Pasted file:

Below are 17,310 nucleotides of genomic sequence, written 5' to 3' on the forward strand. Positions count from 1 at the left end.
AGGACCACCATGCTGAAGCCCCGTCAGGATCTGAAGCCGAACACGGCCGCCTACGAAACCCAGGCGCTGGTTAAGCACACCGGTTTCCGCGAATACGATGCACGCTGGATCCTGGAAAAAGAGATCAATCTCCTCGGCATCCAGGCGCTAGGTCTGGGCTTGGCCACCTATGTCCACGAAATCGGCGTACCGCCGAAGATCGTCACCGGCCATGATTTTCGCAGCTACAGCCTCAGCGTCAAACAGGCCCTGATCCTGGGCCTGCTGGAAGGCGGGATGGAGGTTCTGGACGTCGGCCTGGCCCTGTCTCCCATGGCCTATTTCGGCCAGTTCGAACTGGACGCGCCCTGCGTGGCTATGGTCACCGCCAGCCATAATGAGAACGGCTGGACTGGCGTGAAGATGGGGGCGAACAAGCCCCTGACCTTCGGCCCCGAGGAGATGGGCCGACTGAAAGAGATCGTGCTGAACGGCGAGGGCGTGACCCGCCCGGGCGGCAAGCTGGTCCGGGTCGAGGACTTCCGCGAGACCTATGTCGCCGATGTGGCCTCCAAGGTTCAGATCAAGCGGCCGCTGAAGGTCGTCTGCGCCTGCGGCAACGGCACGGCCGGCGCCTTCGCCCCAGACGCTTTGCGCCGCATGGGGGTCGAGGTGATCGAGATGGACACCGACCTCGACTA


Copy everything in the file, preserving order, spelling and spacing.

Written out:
Below are 17,310 nucleotides of genomic sequence, written 5' to 3' on the forward strand. Positions count from 1 at the left end.
AGGACCACCATGCTGAAGCCCCGTCAGGATCTGAAGCCGAACACGGCCGCCTACGAAACCCAGGCGCTGGTTAAGCACACCGGTTTCCGCGAATACGATGCACGCTGGATCCTGGAAAAAGAGATCAATCTCCTCGGCATCCAGGCGCTAGGTCTGGGCTTGGCCACCTATGTCCACGAAATCGGCGTACCGCCGAAGATCGTCACCGGCCATGATTTTCGCAGCTACAGCCTCAGCGTCAAACAGGCCCTGATCCTGGGCCTGCTGGAAGGCGGGATGGAGGTTCTGGACGTCGGCCTGGCCCTGTCTCCCATGGCCTATTTCGGCCAGTTCGAACTGGACGCGCCCTGCGTGGCTATGGTCACCGCCAGCCATAATGAGAACGGCTGGACTGGCGTGAAGATGGGGGCGAACAAGCCCCTGACCTTCGGCCCCGAGGAGATGGGCCGACTGAAAGAGATCGTGCTGAACGGCGAGGGCGTGACCCGCCCGGGCGGCAAGCTGGTCCGGGTCGAGGACTTCCGCGAGACCTATGTCGCCGATGTGGCCTCCAAGGTTCAGATCAAGCGGCCGCTGAAGGTCGTCTGCGCCTGCGGCAACGGCACGGCCGGCGCCTTCGCCCCAGACGCTTTGCGCCGCATGGGGGTCGAGGTGATCGAGATGGACACCGACCTCGACTA